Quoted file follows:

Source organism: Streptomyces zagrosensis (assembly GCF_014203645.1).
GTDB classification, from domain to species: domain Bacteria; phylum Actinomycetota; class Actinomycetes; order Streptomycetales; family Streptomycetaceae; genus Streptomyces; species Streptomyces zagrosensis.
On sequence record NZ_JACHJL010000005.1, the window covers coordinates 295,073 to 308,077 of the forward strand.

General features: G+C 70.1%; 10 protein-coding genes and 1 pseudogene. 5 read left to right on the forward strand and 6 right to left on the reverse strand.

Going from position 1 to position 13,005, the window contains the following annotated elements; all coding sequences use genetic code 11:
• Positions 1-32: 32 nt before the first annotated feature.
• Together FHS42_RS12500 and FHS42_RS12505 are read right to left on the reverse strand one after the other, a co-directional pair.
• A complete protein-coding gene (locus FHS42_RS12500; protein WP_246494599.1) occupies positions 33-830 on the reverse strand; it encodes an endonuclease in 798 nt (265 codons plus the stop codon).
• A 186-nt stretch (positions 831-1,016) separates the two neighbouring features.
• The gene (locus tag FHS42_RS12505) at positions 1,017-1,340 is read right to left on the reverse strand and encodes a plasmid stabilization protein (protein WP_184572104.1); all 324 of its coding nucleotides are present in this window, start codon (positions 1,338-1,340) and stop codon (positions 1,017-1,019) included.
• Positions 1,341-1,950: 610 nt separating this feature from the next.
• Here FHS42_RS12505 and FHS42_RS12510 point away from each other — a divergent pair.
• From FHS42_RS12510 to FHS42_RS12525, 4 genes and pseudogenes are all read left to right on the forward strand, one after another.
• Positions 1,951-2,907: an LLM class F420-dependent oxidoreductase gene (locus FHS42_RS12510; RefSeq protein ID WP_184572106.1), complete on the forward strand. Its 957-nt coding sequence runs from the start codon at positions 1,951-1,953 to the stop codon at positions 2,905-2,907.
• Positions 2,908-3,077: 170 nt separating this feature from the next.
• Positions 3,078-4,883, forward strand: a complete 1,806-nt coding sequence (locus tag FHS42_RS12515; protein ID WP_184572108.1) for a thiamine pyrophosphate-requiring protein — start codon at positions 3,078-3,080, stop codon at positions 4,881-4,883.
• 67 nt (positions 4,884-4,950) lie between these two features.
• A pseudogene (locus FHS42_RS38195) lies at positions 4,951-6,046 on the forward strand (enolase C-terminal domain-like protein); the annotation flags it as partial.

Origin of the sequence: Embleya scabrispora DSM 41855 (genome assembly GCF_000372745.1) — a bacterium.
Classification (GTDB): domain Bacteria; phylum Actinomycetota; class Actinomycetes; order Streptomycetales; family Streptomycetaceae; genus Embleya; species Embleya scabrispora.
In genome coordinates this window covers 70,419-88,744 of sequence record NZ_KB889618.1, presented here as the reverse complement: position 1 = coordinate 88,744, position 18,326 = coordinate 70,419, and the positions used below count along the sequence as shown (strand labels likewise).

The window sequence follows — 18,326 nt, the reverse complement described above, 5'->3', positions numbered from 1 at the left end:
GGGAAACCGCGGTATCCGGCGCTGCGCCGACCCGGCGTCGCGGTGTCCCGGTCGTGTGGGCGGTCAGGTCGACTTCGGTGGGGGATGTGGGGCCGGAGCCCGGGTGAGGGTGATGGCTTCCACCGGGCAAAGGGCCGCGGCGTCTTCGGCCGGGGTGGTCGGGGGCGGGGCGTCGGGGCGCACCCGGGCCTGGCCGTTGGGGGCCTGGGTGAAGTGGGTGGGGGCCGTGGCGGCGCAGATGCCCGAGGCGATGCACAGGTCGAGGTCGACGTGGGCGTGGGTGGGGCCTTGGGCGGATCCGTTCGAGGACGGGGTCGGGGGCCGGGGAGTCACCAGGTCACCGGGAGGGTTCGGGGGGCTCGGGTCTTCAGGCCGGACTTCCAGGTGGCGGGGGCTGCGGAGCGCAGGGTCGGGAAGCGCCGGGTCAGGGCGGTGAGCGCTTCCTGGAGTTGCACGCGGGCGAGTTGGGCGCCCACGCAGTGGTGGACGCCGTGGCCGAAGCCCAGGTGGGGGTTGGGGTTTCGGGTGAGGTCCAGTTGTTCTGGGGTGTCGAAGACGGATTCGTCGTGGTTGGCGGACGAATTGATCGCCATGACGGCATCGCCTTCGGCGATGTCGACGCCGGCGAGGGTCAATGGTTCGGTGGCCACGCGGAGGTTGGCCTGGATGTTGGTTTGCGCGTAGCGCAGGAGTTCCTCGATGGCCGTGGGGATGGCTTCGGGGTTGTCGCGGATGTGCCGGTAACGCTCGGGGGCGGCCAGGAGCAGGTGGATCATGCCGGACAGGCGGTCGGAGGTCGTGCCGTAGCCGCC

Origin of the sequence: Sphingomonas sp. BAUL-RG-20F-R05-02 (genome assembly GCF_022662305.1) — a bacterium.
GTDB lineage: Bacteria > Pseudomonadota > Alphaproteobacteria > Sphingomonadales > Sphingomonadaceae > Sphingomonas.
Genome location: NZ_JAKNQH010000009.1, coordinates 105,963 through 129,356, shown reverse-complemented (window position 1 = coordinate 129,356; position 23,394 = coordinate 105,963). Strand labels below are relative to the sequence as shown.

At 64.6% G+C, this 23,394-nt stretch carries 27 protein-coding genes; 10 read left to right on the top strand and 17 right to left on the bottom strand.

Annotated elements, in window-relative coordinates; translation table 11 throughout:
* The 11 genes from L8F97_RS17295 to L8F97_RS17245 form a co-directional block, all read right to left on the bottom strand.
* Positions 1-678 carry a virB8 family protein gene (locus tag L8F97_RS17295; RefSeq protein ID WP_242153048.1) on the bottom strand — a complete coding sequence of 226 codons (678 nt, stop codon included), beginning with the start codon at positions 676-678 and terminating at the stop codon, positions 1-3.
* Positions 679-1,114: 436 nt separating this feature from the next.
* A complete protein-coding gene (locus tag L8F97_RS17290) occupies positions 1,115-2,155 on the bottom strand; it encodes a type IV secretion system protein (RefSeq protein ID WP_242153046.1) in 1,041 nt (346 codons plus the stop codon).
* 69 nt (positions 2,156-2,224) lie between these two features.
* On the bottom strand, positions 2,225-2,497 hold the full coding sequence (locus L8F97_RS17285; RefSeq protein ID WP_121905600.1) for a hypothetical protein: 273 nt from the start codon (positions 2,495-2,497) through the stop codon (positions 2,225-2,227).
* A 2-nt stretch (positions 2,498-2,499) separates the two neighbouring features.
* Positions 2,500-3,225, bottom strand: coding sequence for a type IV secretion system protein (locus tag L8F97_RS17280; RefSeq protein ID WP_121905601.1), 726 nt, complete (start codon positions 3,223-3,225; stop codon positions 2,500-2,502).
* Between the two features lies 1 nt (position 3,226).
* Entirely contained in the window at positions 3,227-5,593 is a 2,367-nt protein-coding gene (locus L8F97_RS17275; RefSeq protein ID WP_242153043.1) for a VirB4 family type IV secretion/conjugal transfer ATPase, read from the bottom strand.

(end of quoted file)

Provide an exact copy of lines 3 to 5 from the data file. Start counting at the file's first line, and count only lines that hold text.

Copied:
On sequence record NZ_JACHJL010000005.1, the window covers coordinates 295,073 to 308,077 of the forward strand.

General features: G+C 70.1%; 10 protein-coding genes and 1 pseudogene. 5 read left to right on the forward strand and 6 right to left on the reverse strand.

Going from position 1 to position 13,005, the window contains the following annotated elements; all coding sequences use genetic code 11: